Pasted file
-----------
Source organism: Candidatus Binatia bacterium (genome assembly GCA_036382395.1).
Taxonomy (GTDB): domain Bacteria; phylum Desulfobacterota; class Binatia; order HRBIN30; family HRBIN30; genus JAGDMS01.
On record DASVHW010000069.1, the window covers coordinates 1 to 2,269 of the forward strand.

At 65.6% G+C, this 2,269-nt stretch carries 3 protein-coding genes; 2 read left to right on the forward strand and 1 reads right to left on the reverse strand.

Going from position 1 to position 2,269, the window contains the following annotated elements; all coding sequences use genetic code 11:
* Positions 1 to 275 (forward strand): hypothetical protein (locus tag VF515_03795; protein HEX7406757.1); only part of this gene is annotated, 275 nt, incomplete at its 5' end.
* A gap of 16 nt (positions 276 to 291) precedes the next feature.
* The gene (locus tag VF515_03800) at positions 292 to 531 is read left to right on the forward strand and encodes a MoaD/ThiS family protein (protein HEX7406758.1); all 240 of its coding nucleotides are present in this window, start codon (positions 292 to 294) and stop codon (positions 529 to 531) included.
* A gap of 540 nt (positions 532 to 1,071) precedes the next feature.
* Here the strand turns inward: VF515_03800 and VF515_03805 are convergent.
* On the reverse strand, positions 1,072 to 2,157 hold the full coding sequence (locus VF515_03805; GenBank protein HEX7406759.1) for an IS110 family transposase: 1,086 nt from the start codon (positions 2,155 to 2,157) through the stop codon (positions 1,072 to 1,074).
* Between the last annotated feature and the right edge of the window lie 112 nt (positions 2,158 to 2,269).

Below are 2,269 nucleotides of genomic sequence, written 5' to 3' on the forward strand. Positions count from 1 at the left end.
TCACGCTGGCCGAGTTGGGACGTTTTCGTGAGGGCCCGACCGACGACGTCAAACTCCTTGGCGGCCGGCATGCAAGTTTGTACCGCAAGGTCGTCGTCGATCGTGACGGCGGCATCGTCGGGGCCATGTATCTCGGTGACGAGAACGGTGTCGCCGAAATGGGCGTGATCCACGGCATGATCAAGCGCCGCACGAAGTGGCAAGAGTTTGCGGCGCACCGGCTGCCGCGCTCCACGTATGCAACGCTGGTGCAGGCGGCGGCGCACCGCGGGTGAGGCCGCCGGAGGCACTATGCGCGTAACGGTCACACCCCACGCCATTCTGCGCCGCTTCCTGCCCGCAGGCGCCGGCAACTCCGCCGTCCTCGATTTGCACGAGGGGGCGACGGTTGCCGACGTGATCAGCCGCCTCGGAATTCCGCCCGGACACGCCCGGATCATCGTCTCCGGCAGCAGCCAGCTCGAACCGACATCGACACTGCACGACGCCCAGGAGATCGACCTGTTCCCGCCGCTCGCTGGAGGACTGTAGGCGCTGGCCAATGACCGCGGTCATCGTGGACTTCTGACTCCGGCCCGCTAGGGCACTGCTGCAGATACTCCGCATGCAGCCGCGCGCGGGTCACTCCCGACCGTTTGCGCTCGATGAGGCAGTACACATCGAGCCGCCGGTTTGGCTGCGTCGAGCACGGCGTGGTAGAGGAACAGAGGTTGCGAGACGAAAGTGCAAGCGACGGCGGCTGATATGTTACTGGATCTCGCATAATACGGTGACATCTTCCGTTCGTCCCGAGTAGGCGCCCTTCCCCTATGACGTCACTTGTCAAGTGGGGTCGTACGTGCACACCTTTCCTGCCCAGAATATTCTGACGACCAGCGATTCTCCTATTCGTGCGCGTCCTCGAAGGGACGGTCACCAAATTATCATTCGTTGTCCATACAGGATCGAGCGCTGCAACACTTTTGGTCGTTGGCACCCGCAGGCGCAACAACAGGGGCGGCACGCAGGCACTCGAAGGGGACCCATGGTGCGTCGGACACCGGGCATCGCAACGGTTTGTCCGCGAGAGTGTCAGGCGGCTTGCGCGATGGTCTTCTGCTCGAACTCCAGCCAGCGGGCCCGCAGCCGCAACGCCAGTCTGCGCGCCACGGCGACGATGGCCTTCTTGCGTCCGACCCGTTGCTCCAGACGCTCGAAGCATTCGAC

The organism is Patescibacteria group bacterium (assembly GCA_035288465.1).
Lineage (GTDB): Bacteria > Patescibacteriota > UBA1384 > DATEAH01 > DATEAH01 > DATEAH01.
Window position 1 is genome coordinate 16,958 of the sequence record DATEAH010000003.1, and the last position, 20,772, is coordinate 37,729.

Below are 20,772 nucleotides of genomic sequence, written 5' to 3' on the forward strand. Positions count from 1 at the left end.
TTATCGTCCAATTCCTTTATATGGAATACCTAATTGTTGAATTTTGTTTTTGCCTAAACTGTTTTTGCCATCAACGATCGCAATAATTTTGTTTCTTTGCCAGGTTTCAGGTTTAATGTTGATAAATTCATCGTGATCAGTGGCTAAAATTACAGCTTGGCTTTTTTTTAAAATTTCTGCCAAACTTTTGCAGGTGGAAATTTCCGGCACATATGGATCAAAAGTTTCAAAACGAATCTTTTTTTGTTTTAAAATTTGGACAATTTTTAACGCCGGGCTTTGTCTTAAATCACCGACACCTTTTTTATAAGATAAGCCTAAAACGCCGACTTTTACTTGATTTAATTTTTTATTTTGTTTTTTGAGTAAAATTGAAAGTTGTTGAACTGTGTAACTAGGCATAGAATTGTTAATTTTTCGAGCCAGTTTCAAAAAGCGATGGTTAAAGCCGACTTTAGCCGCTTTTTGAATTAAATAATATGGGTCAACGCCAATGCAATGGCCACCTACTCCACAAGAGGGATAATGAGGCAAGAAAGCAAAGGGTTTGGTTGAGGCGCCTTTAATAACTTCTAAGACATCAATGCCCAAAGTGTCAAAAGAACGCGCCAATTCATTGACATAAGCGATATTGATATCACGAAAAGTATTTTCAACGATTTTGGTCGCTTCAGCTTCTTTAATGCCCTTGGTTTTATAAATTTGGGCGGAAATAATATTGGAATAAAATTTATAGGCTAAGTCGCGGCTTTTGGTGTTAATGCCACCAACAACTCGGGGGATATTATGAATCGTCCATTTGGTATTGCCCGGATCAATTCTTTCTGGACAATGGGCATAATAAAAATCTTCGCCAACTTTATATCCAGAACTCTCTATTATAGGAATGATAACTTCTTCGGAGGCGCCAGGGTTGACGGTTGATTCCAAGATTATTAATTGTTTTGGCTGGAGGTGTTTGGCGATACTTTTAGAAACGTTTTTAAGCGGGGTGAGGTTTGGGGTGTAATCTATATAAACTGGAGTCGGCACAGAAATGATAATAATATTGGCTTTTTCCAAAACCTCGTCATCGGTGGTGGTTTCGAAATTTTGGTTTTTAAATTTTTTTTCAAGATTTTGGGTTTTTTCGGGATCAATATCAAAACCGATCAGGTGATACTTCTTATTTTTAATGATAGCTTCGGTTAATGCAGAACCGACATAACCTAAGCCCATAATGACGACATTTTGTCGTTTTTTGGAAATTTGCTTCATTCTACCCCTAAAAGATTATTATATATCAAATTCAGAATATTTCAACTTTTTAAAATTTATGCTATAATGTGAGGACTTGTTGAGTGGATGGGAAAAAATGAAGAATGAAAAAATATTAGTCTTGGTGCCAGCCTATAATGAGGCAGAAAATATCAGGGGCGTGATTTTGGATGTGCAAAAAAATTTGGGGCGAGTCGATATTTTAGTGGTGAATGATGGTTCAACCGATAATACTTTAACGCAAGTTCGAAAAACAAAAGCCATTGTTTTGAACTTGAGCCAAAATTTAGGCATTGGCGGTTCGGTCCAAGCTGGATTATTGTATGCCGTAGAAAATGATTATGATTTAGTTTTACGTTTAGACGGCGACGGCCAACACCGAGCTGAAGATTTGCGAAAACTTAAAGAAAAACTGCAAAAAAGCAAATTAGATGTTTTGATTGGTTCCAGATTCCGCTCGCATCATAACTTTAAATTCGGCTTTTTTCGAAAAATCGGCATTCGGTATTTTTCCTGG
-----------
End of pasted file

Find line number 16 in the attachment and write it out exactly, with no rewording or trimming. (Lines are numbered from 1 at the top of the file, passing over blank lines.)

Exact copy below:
Lineage (GTDB): Bacteria > Patescibacteriota > UBA1384 > DATEAH01 > DATEAH01 > DATEAH01.